The point is a pedantic, not a practical one (as far as I can tell) - that there´s no *formal* requirement for Scheme code to be represented as lists. But since that´s the blindingly obvious way to represent Scheme source, in practice it's not a problem.|
In fact, Common Lisp macros are defined in a way that means they are susceptible to certain errors. In contrast, if you use a Scheme with "hygienic macros", you avoid this problem (of course, you can just follow the guidance in On Lisp and you shouldn't have problems with Common Lisp either).
The big difference between the two languages is the size/definition issue. If you want a well defined and comprehensive language, use Common Lisp. If you want a simpler language that people are extending in different and interesting ways, and are able to pick an implementation to suit your specific requirements, use Scheme.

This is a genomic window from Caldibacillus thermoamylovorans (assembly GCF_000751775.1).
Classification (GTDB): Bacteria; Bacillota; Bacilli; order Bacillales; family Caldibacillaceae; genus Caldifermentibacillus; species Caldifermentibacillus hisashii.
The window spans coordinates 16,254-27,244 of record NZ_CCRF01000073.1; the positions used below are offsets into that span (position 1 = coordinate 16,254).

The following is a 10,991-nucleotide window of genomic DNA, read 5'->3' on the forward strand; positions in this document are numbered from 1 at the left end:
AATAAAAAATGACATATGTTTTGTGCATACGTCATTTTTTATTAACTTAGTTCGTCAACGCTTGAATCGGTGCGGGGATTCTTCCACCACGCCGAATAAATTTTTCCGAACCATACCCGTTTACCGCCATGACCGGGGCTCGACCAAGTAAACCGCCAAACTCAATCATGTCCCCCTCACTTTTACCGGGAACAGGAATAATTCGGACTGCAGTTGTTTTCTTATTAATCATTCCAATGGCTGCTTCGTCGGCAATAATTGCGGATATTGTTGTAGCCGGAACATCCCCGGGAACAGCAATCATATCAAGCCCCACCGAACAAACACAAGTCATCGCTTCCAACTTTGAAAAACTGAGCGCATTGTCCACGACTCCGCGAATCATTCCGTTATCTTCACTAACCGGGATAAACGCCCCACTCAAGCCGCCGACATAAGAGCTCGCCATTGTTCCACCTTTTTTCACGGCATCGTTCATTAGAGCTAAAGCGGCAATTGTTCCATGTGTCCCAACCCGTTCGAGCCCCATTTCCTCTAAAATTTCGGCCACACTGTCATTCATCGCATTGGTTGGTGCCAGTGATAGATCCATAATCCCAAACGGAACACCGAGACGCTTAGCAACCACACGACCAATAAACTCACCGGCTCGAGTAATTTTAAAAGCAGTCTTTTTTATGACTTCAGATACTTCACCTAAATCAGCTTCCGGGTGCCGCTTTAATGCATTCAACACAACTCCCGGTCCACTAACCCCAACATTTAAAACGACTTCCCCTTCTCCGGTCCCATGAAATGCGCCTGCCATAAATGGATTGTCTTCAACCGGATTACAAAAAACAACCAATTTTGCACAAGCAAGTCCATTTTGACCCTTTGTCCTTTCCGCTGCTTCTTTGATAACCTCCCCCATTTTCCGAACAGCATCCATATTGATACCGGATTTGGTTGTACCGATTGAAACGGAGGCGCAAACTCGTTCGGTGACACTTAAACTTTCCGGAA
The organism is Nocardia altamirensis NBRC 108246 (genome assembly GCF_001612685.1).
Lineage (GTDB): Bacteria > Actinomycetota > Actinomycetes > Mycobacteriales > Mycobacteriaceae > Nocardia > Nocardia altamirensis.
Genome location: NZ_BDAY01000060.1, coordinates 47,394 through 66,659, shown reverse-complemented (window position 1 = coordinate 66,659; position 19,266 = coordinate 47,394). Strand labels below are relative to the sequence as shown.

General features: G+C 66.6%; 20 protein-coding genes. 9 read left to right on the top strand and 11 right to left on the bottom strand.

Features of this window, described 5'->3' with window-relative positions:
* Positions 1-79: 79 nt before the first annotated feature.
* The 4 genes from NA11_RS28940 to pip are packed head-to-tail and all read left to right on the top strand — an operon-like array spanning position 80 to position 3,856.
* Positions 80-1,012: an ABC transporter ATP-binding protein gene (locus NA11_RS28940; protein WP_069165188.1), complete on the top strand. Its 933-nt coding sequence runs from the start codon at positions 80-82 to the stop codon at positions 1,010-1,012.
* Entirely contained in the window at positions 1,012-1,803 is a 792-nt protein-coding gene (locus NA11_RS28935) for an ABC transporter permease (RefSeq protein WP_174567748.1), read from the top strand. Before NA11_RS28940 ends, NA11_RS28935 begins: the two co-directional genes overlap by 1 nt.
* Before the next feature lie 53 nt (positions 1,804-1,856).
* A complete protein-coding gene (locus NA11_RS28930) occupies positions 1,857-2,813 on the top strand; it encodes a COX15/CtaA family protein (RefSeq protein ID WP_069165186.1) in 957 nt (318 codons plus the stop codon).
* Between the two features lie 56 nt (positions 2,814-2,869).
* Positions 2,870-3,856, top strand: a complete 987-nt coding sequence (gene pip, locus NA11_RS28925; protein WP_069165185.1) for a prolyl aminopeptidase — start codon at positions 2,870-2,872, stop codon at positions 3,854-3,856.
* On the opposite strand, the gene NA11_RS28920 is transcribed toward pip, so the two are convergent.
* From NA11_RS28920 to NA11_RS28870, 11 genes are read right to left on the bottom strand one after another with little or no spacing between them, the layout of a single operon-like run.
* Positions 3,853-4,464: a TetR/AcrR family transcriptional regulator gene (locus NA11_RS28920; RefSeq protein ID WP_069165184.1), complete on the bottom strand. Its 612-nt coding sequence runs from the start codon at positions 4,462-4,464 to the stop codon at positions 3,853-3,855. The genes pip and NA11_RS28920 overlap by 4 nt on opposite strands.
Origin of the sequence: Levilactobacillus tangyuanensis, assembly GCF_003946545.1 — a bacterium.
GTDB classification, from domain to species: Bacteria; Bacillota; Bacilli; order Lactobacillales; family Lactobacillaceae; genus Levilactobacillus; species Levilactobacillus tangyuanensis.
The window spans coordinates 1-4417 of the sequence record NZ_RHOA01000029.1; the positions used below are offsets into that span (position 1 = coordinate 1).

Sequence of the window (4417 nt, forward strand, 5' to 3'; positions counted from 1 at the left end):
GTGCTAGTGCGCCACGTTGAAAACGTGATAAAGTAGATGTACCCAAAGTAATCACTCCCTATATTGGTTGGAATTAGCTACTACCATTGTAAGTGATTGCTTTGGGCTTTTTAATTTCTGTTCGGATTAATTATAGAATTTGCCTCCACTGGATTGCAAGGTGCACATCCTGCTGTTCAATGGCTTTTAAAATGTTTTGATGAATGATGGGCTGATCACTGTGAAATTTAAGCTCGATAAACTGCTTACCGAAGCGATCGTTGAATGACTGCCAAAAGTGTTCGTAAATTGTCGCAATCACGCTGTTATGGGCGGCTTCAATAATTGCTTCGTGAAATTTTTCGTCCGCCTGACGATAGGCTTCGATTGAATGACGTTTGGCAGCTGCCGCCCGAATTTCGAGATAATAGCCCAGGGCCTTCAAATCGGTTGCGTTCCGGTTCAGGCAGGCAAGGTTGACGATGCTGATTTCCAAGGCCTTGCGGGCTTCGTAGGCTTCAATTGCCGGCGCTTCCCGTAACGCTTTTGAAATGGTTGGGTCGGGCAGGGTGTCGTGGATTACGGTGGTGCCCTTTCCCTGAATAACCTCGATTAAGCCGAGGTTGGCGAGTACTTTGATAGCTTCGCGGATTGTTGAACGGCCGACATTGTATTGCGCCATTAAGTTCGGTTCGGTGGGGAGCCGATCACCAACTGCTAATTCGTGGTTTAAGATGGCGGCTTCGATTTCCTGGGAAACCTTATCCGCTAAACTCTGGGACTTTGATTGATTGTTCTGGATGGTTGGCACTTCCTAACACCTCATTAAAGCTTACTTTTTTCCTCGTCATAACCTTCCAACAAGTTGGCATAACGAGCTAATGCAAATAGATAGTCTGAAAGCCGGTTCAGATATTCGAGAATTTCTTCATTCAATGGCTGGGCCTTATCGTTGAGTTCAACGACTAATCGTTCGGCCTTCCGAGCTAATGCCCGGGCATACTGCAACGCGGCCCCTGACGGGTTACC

That page is somewhat biased towards Common Lisp - in particular, it´s odd to give more weight to the pedantic issue about defining code representation than the practical issue of tail call optimisation.